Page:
Fabrication of "handmade" oil colors.

Many new manufacturers of artists' oil paints claim that their products are "handmade".

But is this a valid claim ?

To feed or empty a machine by hand has, in effect, nothing to do with the real work immortalized in the painting by Charles Verlat, Director of the Royal Academy of Antwerp, which depicts my great-grandfather in the guise of a monkey* in his atelier around the year 1870.

In the painting, he leans against a glass surface of one square meter on which he has ground by hand, with a Muller clearly visible behind him, red pigment just received from China.

With the palette knife he holds in his right hand, he has applied the pigment on a sheet of glass in order to observe the transparency of the paint and without reflections.

In those days, a good craftman**, working 12 hours a day, could produce 12 tubes, each containing 20 ml of oil paint. Needless to say, there are no manufacturers today producing tubes of oil paint in this handmade way.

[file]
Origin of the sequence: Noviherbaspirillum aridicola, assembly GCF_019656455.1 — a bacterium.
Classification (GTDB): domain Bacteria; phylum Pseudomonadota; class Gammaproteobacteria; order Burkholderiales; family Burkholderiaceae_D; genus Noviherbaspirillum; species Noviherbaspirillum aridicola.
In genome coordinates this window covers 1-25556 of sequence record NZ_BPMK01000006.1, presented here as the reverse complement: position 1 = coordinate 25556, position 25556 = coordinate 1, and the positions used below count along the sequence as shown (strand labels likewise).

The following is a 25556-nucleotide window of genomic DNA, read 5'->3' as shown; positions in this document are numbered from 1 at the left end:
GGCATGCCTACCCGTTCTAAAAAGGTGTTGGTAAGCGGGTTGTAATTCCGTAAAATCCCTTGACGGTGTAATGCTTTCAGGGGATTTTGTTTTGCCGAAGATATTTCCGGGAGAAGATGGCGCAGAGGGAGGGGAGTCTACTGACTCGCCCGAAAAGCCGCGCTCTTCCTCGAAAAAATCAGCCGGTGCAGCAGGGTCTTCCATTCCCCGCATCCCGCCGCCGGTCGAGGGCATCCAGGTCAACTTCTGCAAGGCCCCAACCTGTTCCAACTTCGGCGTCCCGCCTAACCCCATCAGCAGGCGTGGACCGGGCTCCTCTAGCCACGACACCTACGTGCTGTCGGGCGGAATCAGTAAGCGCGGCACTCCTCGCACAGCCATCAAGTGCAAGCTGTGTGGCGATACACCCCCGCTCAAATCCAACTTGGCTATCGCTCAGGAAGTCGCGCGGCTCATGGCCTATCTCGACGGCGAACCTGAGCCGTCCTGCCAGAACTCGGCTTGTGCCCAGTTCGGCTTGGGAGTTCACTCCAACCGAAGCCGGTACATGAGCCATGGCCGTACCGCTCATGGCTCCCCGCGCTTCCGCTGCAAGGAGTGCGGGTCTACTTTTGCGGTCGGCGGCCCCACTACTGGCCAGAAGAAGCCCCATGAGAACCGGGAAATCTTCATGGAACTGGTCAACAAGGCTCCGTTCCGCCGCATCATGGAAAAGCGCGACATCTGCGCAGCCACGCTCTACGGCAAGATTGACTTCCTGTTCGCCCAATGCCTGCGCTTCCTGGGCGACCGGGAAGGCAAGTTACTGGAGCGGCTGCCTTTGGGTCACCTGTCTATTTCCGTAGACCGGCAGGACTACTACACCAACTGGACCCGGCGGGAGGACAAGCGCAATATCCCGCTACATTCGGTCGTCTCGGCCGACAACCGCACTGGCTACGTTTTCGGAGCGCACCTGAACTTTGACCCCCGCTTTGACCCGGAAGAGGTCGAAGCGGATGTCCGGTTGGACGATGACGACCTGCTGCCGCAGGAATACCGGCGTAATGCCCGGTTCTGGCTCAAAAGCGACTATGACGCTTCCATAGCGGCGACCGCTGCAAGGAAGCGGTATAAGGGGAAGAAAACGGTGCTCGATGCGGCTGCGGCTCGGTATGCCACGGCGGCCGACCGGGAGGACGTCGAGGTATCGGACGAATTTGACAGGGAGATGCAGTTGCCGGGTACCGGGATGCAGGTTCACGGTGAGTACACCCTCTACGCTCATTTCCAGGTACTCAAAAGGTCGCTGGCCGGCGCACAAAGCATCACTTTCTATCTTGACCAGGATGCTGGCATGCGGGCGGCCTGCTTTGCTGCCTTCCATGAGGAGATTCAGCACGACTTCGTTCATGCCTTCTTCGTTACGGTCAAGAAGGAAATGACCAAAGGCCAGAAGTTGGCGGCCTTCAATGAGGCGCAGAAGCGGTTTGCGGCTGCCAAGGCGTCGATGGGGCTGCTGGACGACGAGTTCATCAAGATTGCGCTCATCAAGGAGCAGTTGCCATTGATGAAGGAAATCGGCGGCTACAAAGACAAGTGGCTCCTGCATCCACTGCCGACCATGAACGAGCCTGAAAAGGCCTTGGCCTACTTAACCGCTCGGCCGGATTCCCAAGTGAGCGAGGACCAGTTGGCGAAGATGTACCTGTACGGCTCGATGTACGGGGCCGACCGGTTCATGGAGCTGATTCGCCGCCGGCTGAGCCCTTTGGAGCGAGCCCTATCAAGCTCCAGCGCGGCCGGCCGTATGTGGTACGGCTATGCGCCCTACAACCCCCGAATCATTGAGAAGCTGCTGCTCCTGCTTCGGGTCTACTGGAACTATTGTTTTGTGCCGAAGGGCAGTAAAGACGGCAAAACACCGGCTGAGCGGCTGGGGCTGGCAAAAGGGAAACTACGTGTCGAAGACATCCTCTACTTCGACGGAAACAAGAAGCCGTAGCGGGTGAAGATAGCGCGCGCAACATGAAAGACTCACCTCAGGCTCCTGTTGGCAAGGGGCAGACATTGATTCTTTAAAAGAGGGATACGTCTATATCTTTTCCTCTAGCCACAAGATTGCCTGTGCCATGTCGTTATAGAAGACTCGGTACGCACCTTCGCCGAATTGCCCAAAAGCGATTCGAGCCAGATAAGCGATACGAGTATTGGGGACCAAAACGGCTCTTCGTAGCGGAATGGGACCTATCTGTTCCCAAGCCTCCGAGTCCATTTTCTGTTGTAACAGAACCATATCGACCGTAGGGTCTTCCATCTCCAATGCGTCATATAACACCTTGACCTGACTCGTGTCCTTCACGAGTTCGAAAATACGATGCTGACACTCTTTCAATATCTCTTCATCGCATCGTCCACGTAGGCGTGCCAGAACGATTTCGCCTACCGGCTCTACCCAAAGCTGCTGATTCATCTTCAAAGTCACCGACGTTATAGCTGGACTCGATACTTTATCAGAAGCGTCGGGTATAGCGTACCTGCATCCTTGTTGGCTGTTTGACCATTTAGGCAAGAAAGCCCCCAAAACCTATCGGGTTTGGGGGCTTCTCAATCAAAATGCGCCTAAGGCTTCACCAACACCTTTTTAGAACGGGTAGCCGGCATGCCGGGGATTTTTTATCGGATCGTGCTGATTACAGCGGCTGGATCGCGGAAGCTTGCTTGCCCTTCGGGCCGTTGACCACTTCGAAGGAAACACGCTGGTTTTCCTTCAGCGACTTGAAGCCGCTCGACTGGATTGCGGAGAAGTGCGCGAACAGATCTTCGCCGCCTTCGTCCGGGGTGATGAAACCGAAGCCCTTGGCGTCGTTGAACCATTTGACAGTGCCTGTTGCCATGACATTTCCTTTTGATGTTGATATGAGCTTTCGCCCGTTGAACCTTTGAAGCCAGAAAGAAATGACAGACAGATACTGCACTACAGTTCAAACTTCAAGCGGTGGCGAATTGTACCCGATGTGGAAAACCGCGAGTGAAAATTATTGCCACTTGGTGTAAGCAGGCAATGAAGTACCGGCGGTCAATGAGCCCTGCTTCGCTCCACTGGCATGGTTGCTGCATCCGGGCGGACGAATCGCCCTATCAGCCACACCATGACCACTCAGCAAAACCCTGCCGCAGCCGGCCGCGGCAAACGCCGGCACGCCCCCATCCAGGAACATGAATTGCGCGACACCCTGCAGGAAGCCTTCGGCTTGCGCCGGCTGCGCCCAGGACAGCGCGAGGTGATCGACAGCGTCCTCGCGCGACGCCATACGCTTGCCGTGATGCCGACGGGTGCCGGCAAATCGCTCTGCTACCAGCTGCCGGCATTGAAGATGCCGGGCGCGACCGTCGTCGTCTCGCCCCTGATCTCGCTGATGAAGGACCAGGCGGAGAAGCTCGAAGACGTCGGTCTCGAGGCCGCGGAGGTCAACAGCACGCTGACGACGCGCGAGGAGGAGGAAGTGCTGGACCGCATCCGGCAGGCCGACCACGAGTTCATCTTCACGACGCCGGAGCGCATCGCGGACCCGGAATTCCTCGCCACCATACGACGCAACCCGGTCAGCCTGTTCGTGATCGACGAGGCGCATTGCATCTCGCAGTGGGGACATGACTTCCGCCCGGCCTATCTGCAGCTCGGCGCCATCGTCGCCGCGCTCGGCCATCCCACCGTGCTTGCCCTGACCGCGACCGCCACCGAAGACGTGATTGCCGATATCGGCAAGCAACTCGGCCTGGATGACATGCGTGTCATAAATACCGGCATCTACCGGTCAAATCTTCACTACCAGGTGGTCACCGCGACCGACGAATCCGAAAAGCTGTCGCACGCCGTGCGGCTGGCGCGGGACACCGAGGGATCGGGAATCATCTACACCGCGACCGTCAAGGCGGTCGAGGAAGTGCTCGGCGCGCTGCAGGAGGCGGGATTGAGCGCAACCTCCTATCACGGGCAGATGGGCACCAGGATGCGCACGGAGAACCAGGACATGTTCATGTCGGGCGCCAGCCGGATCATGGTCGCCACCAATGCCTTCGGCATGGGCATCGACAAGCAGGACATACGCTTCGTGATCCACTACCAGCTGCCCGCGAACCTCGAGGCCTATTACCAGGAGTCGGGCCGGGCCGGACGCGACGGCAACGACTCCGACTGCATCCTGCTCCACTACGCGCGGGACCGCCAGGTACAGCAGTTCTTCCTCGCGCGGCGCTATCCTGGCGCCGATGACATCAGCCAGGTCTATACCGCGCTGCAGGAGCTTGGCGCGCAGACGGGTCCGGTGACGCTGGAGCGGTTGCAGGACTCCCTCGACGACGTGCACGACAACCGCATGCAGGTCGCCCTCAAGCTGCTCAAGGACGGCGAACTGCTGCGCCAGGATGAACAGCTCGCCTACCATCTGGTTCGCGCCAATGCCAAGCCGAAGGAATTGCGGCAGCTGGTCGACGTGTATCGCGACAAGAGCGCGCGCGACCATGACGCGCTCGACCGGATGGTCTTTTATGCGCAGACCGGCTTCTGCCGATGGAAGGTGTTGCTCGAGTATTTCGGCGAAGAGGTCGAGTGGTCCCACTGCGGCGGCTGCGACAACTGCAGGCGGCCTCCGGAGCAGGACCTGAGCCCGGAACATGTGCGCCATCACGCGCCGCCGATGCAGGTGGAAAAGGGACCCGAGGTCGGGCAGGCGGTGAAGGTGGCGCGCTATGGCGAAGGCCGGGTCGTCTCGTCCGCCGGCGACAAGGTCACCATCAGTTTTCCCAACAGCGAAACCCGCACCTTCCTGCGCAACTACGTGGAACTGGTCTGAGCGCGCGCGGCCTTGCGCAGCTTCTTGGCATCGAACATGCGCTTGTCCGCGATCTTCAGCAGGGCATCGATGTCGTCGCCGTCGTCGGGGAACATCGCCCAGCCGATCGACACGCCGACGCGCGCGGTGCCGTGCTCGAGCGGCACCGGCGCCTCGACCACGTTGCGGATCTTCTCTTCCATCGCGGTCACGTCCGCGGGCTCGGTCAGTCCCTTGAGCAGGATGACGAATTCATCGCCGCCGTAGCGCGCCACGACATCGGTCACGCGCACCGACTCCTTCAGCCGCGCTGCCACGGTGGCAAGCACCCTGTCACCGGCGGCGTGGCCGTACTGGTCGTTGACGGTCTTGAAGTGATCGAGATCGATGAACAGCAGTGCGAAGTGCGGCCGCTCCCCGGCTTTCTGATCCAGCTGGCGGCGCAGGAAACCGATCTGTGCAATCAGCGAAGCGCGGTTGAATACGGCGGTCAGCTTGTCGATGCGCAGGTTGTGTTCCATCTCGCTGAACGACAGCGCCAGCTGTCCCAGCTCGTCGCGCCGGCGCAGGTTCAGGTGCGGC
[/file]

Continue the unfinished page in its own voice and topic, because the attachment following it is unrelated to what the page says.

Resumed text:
At our company, this type of manual work was replaced around 1920 by stone cylinders operated by hand. These cylinders rotate at a slow speed without heating or polluting the paint and thus duplicate, as much as possible, a handmade work. To our knowledge, BLOCKX is the only manufacturer today of artists 'oil paints that grinds pigments using stone cylinders and able to show it at work.

*250 worth of oil paints are offered to the first person who can explain why my great-grandfather is depicted in the guise of a monkey in the painting by Verlat. Send your response to info@blockx.be . The winner will be mentioned here.

** do you recognize by the apron the function of each worker?

Jacques Blockx

August 2011

The winner is John Nelson Idaho Falls who ask Blockx to offer the price to ‘a talented young painter who needs help’
The answer was that Verlat was an animal painter (exceptionally human)

 



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